This check verifies if a buffer passed to an MPI (Message Passing Interface) function is sufficiently dereferenced. Buffers should be passed as a single pointer or array. As MPI function signatures specify void * for their buffer types, insufficiently dereferenced buffers can be passed, like for example as double pointers or multidimensional arrays, without a compiler warning emitted.
Examples:
// A double pointer is passed to the MPI function.
char *buf;
MPI_Send(&buf, 1, MPI_CHAR, 0, 0, MPI_COMM_WORLD);
// A multidimensional array is passed to the MPI function. short buf[1][1]; MPI_Send(buf, 1, MPI_SHORT, 0, 0, MPI_COMM_WORLD);
// A pointer to an array is passed to the MPI function. short *buf[1]; MPI_Send(buf, 1, MPI_SHORT, 0, 0, MPI_COMM_WORLD);


This check verifies if buffer type and MPI (Message Passing Interface) datatype pairs match for used MPI functions. All MPI datatypes defined by the MPI standard (3.1) are verified by this check. User defined typedefs, custom MPI datatypes and null pointer constants are skipped, in the course of verification.
Example:
// In this case, the buffer type matches MPI datatype.
char buf;
MPI_Send(&buf, 1, MPI_CHAR, 0, 0, MPI_COMM_WORLD);
// In the following case, the buffer type does not match MPI datatype. int buf; MPI_Send(&buf, 1, MPI_CHAR, 0, 0, MPI_COMM_WORLD);


Finds improper initialization of NSError objects.
According to Apple developer document, we should always use factory method errorWithDomain:code:userInfo: to create new NSError objects instead of [NSError alloc] init]. Otherwise it will lead to a warning message during runtime.
The corresponding information about NSError creation: https://developer.apple.com/library/content/documentation/Cocoa/Conceptual/ErrorHandlingCocoa/CreateCustomizeNSError/CreateCustomizeNSError.html

Finds usages of OSSpinlock, which is deprecated due to potential livelock problems.
This check will detect following function invocations:
OSSpinlockLock
OSSpinlockTry
OSSpinlockUnlock

The corresponding information about the problem of OSSpinlock: https://blog.postmates.com/why-spinlocks-are-bad-on-ios-b69fc5221058

Finds Objective-C classes which are subclasses of classes which are not designed to be subclassed.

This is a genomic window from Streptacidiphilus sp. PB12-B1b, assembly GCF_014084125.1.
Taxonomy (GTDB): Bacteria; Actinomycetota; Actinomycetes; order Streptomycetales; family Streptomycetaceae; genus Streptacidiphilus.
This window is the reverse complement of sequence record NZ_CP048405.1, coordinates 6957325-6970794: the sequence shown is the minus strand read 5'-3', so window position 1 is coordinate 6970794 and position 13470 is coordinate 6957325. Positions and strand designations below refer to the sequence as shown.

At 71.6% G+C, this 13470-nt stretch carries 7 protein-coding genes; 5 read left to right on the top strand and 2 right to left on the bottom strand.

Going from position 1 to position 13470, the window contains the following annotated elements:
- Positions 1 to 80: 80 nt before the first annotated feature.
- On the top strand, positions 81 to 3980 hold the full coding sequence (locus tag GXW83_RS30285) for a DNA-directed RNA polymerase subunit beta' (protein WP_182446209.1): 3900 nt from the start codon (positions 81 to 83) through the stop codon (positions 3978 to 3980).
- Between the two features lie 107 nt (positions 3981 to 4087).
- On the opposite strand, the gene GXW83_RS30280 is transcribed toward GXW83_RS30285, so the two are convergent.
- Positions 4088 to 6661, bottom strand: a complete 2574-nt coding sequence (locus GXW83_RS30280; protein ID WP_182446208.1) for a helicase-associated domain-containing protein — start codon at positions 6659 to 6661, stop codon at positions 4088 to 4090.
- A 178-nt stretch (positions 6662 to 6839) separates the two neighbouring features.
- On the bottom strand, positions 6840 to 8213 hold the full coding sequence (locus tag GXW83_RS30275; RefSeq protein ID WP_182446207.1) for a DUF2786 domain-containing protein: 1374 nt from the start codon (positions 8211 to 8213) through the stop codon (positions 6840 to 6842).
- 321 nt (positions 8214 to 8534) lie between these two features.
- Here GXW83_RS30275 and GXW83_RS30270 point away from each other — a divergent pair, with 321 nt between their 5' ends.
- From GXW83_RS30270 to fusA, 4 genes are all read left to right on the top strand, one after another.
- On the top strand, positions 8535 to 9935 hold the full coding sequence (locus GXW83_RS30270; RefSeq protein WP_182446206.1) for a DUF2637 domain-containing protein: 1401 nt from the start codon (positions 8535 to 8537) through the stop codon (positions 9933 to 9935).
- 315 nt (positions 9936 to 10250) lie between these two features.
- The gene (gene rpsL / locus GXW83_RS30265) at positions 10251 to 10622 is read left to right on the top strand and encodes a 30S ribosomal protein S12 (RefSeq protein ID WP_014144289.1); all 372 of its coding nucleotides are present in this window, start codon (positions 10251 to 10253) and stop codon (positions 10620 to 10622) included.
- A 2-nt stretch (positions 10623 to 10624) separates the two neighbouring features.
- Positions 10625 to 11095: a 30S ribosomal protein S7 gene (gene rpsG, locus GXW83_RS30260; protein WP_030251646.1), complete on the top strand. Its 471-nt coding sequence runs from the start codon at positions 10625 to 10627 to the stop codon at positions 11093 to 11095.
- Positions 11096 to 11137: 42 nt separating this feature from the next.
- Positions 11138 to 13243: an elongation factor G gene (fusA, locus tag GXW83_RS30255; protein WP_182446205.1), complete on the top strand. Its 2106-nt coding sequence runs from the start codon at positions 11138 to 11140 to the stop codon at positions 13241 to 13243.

By default, includes a list of Objective-C classes which are publicly documented as not supporting subclassing.
NOTE:
Instead of using this check, for code under your control, you should add __attribute__((objc_subclassing_restricted)) before your @interface declarations to ensure the compiler prevents others from subclassing your Objective-C classes. See https://clang.llvm.org/docs/AttributeReference.html#objc-subclassing-restricted


ForbiddenSuperClassNames
Semicolon-separated list of names of Objective-C classes which do not support subclassing.
Defaults to ABNewPersonViewController;ABPeoplePickerNavigationController;ABPersonViewController;ABUnknownPersonViewController;NSHashTable;NSMapTable;NSPointerArray;NSPointerFunctions;NSTimer;UIActionSheet;UIAlertView;UIImagePickerController;UITextInputMode;UIWebView.

Finds property declarations in Objective-C files that do not follow the pattern of property names in Apple’s programming guide. The property name should be in the format of Lower Camel Case.
For code:
@property(nonatomic, assign) int LowerCamelCase;


The fix will be:
@property(nonatomic, assign) int lowerCamelCase;


The check will only fix ‘CamelCase’ to ‘camelCase’. In some other cases we will only provide warning messages since the property name could be complicated. Users will need to come up with a proper name by their own.
This check also accepts special acronyms as prefixes or suffixes. Such prefixes or suffixes will suppress the Lower Camel Case check according to the guide: https://developer.apple.com/library/content/documentation/Cocoa/Conceptual/CodingGuidelines/Articles/NamingBasics.html#//apple_ref/doc/uid/20001281-1002931-BBCFHEAB
For a full list of well-known acronyms: https://developer.apple.com/library/content/documentation/Cocoa/Conceptual/CodingGuidelines/Articles/APIAbbreviations.html#//apple_ref/doc/uid/20001285-BCIHCGAE
The corresponding style rule: https://developer.apple.com/library/content/documentation/Cocoa/Conceptual/CodingGuidelines/Articles/NamingIvarsAndTypes.html#//apple_ref/doc/uid/20001284-1001757